• Figure out the potential return on the launch (a dollar amount, i.e. if 50 people bought it at $99, this launch could be worth $4,950). I’ll do this early on to determine whether or not I want to advertise or invest to make a good launch even better. If I do choose to advertise, I promote the opt-in, not the course. In service, I never ask for sales from strangers.

6 Weeks Before

  • Create an editorial calendar based on the topic at hand. I aim for one blog post per week, but if it was my first launch and/or my list wasn’t as established, I’d aim for at least two blog posts per week.
  • Identify the product’s narrative. This is a copywriting technique, and probably more advanced than you’ll find in most launches. I like my product launches to deliver extreme value; I want people to love that I’m selling something even if they don’t buy. Since launches have me talking about one specific topic for more than a month, I try to create an overarching storyline that is useful and engaging. For example, during The Luminaries Club launch, I taught a narrative on gaining exposure for your business (common problems we all face, as well as solutions and techniques to overcome them).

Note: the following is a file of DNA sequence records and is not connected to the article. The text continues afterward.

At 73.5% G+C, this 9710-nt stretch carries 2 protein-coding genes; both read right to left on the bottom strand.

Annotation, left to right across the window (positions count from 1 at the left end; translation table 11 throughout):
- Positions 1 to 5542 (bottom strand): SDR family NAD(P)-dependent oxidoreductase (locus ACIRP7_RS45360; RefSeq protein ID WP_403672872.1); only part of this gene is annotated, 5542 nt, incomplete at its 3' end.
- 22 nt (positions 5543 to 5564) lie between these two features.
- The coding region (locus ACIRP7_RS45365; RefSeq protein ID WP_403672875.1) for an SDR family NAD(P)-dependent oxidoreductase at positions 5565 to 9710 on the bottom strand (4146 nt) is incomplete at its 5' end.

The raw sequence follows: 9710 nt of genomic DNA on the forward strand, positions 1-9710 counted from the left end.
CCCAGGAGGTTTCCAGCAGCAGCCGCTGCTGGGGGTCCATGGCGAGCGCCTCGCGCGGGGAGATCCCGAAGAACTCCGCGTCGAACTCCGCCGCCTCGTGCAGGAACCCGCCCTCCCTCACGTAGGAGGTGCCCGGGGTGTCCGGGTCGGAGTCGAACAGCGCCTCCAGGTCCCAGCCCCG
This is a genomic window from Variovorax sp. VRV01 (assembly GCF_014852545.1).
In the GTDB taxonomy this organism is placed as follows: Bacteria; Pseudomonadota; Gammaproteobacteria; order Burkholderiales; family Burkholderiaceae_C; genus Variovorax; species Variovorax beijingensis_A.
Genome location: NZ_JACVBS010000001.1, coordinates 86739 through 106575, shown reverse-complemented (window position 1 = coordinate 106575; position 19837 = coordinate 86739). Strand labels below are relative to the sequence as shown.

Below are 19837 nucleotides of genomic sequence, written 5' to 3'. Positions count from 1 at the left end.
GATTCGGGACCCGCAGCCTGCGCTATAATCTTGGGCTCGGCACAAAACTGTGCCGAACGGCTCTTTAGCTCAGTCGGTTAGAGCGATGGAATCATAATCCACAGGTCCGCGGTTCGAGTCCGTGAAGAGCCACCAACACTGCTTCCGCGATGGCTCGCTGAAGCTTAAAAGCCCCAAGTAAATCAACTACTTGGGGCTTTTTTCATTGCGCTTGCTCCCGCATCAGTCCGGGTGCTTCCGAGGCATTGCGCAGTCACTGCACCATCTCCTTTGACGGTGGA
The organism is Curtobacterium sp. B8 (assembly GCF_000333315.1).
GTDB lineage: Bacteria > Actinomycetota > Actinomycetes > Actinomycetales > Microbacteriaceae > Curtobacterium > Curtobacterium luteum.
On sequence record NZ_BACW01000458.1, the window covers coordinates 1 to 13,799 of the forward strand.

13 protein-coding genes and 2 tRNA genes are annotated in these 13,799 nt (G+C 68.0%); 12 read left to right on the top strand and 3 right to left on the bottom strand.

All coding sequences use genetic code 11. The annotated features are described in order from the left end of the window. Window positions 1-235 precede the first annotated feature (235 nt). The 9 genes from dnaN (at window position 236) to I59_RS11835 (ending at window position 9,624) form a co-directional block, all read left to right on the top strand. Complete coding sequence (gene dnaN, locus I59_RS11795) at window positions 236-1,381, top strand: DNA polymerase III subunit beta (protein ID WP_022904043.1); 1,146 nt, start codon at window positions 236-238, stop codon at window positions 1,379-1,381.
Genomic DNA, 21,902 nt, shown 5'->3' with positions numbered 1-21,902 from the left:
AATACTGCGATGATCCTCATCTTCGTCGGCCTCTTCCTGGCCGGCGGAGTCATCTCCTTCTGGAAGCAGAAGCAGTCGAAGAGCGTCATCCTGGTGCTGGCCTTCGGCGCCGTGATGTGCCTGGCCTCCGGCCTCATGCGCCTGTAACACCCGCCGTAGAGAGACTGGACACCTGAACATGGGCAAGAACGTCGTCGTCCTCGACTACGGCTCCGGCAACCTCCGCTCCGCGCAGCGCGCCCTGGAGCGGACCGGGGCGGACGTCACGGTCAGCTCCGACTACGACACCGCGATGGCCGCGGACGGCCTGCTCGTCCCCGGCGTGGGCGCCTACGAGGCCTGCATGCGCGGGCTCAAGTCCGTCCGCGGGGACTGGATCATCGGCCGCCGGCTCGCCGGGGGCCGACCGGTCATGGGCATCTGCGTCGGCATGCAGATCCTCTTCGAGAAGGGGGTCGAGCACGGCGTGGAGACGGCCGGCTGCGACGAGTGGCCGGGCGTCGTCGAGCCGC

• Ready the sales page and course distribution. The last stages of a launch are busy and quite overwhelming. It’s a lot. The more you have ready, the better off you’ll be.
  • Add the finishing touches to the user’s experience. Imagine you just bought the product you plan to sell. Test the flow and delivery—it’s important, and it’s a nightmare if you don’t have all of your ducks in a row beforehand. Work out any kinks as early as possible to save yourself a lot of stress down the road.

4 Weeks Before

  • (Optional) Set-up a live webinar. This was new to me when I launched Complete Copywriting, and if I’m honest, it really pushed me out of my comfort zone. I’ve taught on CreativeLive and have plenty of experience presenting at other people’s webinars, but I’d never self-hosted a live call before. Now several in, my webinars have an average 20% sales conversion! (The full breakdown and set-up, plus my webinar template and sales script are all included in my Complete Copywriting course). To host a webinar, you need a host (I use Webinar Ninja), a prepared presentation (I use Keynote and shared my screen), and ideally, a moderator (I use my assistant, Jennie Rensink). Plan and prepare your webinar about four weeks out (practice the entire call out loud), but don’t announce it until a week before it airs.